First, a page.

People Also Ask

Is Hakone worth a visit?

Yes, Hakone is absolutely worth a visit. The town is home to some of Japan’s most stunning scenery—including Mt. Fuji—and blissful experiences, such as soaking in an onsen. Plus, it’s very easy to get to Hakone from Tokyo so you don’t even need to give up much of your time in the city.

Is one day enough for Hakone?

Yes, Hakone’s compact size and efficient tourism infrastructure means that you can see all of the town’s highlights in just one day. If your time is limited or you have concerns about wasting time navigating public transit, book a guided tour that includes the must-see attractions.

What is Hakone known for?

Hakone is known for its natural beauty, hot springs, and unbeatable view across Lake Ashi of Mt. Fuji. Hakone is a cultural hot spot with some excellent art museums, including the Pola Museum of Art, home to Japan’s largest Impressionist collection, and Hakone Venetian Glass Museum.

How long is the bullet train from Tokyo to Hakone?

The bullet train doesn't travel directly to Hakone. JR Tokaido Shinkansen takes around 30 minutes from Tokyo or Shinagawa stations to Odawara. Then, the Hakone Tozan train continues to Hakone-Itabashi Station—a journey of less than two hours. Alternatively, Odakyu’s Romancecar takes around 85 minutes from Tokyo's Shinjuku Station to Hakone-Yumoto Station.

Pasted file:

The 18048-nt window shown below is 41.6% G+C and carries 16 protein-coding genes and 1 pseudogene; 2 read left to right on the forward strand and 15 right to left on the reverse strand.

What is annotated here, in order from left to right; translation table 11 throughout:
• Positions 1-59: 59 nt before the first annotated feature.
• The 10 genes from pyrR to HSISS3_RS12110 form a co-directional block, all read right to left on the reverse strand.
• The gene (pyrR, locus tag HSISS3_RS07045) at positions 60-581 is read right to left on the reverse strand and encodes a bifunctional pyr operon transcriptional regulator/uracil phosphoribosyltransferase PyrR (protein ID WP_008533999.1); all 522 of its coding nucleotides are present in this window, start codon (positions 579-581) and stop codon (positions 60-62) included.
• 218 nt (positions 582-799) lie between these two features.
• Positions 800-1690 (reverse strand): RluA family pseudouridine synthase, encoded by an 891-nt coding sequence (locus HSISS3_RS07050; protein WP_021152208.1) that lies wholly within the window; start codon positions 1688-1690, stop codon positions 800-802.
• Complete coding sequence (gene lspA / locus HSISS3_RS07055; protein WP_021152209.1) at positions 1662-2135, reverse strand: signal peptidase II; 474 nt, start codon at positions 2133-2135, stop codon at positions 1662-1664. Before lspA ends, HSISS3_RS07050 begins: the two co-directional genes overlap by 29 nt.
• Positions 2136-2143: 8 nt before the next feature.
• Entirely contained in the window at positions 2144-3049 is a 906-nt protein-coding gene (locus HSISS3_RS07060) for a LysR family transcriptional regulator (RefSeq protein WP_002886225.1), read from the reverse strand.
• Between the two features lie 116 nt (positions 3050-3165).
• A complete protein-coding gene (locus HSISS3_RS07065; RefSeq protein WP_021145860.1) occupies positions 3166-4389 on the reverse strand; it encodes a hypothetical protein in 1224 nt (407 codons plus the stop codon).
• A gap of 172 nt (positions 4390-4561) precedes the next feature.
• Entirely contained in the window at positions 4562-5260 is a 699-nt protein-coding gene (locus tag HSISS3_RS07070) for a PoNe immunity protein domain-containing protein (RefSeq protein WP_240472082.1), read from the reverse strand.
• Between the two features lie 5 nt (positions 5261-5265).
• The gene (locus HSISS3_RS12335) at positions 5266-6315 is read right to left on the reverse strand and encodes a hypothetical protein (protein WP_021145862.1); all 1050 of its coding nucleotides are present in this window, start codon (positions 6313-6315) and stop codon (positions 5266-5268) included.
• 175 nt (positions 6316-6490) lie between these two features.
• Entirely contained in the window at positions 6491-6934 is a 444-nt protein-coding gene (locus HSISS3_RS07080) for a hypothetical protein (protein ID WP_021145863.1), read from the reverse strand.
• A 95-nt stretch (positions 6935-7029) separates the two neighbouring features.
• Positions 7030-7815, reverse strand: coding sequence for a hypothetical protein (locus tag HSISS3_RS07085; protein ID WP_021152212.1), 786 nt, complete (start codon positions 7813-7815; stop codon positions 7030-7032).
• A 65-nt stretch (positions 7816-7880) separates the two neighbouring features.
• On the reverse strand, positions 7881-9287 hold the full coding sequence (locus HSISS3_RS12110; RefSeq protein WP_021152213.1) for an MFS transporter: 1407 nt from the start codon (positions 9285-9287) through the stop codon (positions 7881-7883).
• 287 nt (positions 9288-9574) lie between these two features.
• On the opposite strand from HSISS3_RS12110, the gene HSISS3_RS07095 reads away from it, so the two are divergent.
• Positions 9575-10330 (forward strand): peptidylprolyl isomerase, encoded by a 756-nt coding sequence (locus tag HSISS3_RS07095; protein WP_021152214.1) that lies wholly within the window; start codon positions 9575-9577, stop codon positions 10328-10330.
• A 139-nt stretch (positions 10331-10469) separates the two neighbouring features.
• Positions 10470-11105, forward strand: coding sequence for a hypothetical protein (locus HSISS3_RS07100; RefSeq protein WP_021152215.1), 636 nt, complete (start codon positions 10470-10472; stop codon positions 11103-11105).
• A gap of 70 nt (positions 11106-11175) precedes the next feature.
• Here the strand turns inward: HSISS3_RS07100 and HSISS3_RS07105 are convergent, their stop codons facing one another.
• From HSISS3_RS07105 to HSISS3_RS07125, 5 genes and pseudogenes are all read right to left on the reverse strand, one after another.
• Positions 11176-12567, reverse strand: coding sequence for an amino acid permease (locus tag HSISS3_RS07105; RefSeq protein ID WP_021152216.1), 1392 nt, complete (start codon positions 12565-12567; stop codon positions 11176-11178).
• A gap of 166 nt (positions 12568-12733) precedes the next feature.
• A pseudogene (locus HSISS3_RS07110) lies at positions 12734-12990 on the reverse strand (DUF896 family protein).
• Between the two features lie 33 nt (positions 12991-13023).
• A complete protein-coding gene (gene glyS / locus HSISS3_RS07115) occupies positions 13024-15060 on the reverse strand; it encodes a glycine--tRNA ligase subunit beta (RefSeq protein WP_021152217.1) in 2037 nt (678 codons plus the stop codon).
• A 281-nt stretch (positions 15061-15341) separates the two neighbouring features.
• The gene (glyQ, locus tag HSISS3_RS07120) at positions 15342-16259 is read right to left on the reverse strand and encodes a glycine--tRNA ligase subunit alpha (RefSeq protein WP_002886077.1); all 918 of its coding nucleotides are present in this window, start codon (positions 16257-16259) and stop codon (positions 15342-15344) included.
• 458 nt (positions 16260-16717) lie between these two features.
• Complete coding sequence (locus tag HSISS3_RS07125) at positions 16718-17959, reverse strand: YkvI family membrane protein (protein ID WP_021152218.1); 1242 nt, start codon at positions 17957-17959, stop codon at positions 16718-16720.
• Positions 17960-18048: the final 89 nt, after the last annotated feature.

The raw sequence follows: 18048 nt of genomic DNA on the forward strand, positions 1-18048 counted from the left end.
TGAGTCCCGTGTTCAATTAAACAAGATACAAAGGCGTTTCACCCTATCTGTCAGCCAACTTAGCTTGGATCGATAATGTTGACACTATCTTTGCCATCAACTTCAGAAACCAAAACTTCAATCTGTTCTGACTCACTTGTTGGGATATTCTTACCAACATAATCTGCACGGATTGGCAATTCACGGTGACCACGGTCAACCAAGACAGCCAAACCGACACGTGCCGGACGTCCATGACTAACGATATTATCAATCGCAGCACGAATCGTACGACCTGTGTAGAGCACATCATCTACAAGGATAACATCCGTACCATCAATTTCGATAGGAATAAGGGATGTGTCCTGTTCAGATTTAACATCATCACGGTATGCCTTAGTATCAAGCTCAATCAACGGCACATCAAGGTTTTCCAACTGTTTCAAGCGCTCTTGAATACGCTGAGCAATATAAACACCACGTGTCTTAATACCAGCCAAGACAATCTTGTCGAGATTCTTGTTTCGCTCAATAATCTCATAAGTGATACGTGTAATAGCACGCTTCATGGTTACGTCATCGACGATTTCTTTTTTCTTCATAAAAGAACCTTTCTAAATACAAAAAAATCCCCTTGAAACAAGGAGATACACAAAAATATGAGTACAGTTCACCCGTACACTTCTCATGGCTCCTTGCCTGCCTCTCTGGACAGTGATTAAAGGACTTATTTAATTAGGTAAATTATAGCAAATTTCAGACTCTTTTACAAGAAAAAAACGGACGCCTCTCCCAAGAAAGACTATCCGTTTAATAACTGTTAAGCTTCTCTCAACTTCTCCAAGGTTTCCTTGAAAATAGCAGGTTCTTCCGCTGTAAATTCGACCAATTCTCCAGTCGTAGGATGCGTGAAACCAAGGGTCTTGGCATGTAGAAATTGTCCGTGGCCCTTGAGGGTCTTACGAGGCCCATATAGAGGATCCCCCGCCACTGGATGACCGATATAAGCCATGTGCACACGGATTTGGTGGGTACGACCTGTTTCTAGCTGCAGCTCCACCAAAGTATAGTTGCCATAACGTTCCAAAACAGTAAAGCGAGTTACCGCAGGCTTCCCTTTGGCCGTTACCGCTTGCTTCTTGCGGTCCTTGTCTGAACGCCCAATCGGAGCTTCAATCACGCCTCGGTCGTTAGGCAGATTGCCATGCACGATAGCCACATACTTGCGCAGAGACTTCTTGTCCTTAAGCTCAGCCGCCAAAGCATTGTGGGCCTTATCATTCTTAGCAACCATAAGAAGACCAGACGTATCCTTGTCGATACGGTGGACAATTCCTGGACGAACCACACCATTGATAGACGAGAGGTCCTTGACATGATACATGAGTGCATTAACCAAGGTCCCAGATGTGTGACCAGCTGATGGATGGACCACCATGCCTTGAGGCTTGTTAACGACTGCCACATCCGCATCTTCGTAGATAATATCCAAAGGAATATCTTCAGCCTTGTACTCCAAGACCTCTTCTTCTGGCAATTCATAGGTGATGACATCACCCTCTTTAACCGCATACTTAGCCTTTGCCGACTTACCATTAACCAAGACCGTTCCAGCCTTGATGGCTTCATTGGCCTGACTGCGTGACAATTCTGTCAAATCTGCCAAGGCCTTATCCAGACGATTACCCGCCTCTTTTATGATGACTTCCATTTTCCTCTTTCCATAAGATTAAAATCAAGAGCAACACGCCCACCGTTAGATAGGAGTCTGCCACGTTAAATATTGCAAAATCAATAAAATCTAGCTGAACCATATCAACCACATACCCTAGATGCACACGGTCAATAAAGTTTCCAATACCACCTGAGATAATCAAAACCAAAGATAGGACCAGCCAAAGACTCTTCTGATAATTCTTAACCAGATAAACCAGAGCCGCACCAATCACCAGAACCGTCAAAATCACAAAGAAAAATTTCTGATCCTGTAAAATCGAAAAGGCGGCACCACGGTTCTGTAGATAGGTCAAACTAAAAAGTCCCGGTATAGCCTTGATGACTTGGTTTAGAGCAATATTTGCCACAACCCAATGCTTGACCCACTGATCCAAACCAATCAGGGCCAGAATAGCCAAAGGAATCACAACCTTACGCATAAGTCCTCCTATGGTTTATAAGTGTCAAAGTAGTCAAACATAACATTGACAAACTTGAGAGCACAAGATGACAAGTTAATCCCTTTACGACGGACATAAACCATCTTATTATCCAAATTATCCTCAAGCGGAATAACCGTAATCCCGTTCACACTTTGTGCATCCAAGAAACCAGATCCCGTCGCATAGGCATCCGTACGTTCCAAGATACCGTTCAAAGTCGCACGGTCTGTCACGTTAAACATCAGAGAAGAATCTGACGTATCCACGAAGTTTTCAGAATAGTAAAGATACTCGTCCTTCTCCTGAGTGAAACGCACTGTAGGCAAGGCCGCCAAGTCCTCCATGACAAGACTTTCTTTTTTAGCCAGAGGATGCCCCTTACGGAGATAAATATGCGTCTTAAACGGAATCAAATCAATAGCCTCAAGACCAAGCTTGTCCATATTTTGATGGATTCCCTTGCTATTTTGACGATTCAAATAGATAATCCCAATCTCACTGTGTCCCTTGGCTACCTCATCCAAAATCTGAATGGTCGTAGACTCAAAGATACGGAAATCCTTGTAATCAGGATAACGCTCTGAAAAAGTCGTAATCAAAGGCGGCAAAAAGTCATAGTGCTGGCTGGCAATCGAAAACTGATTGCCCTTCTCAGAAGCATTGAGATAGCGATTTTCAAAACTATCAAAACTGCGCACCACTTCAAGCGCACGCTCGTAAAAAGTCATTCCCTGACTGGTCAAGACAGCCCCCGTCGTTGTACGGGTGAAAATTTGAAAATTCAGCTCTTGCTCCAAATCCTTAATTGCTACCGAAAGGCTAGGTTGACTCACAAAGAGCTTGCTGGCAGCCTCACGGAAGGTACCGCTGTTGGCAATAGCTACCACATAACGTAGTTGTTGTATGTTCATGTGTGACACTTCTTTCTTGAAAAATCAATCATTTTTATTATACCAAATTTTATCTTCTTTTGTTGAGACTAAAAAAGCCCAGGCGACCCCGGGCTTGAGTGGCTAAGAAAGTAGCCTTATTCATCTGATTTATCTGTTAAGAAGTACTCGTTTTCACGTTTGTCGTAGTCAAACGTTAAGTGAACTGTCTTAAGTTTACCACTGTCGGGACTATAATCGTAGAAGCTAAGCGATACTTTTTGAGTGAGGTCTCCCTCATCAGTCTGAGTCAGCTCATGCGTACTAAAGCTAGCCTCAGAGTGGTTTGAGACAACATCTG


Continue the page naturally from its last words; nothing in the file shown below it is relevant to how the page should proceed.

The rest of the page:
Can I use the JR Pass from Hakone to Kyoto?

No, you can't go directly from Hakone to Kyoto using the JR Pass. You will need to take the Hakone Tozan train (not covered by the JR Pass) to Odawara Station. From Odawara Station, use the JR Pass on the Tokaido-Sanyo Shinkansen train to Kyoto Station (just under two hours).

How long does the Hakone Loop take?

Circling the Hakone Loop typically takes between six and eight hours. Starting and ending at Hakone-Yumoto Station, the loop takes visitors around Hakone’s top attractions using multiple methods of transport (train, cable car, ropeway, boat, and bus), which are all included in the Hakone Free Pass.